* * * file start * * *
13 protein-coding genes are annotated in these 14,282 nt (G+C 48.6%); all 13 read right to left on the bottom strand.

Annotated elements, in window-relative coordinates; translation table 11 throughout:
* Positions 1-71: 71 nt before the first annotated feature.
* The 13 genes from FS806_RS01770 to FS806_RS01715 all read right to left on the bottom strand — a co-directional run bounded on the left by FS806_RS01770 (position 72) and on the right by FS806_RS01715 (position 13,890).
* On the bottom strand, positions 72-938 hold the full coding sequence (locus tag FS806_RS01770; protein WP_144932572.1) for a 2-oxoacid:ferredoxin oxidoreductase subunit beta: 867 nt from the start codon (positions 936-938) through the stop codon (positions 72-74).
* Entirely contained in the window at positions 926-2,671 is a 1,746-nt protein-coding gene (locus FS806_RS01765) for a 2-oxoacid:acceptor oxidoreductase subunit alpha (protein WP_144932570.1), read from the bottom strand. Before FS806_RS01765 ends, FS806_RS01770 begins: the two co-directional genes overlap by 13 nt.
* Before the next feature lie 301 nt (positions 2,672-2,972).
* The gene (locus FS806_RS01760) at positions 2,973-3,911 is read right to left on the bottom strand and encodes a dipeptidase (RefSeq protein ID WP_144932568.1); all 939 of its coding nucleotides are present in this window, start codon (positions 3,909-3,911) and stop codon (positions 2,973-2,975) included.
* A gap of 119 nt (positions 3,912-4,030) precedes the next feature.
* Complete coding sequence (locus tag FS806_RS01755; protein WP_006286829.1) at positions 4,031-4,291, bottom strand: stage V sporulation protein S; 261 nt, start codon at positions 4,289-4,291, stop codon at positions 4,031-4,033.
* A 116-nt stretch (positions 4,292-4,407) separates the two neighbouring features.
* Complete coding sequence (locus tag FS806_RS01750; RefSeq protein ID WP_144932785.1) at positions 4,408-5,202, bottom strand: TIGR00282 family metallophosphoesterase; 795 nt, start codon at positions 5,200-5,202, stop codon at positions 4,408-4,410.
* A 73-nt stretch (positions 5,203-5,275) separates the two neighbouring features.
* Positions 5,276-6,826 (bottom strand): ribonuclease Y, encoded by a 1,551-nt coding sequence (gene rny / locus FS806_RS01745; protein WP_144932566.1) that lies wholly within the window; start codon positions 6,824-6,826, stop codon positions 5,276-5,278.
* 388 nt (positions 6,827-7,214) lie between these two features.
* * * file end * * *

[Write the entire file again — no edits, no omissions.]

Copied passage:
13 protein-coding genes are annotated in these 14,282 nt (G+C 48.6%); all 13 read right to left on the bottom strand.

Annotated elements, in window-relative coordinates; translation table 11 throughout:
* Positions 1-71: 71 nt before the first annotated feature.
* The 13 genes from FS806_RS01770 to FS806_RS01715 all read right to left on the bottom strand — a co-directional run bounded on the left by FS806_RS01770 (position 72) and on the right by FS806_RS01715 (position 13,890).
* On the bottom strand, positions 72-938 hold the full coding sequence (locus tag FS806_RS01770; protein WP_144932572.1) for a 2-oxoacid:ferredoxin oxidoreductase subunit beta: 867 nt from the start codon (positions 936-938) through the stop codon (positions 72-74).
* Entirely contained in the window at positions 926-2,671 is a 1,746-nt protein-coding gene (locus FS806_RS01765) for a 2-oxoacid:acceptor oxidoreductase subunit alpha (protein WP_144932570.1), read from the bottom strand. Before FS806_RS01765 ends, FS806_RS01770 begins: the two co-directional genes overlap by 13 nt.
* Before the next feature lie 301 nt (positions 2,672-2,972).
* The gene (locus FS806_RS01760) at positions 2,973-3,911 is read right to left on the bottom strand and encodes a dipeptidase (RefSeq protein ID WP_144932568.1); all 939 of its coding nucleotides are present in this window, start codon (positions 3,909-3,911) and stop codon (positions 2,973-2,975) included.
* A gap of 119 nt (positions 3,912-4,030) precedes the next feature.
* Complete coding sequence (locus tag FS806_RS01755; protein WP_006286829.1) at positions 4,031-4,291, bottom strand: stage V sporulation protein S; 261 nt, start codon at positions 4,289-4,291, stop codon at positions 4,031-4,033.
* A 116-nt stretch (positions 4,292-4,407) separates the two neighbouring features.
* Complete coding sequence (locus tag FS806_RS01750; RefSeq protein ID WP_144932785.1) at positions 4,408-5,202, bottom strand: TIGR00282 family metallophosphoesterase; 795 nt, start codon at positions 5,200-5,202, stop codon at positions 4,408-4,410.
* A 73-nt stretch (positions 5,203-5,275) separates the two neighbouring features.
* Positions 5,276-6,826 (bottom strand): ribonuclease Y, encoded by a 1,551-nt coding sequence (gene rny / locus FS806_RS01745; protein WP_144932566.1) that lies wholly within the window; start codon positions 6,824-6,826, stop codon positions 5,276-5,278.
* 388 nt (positions 6,827-7,214) lie between these two features.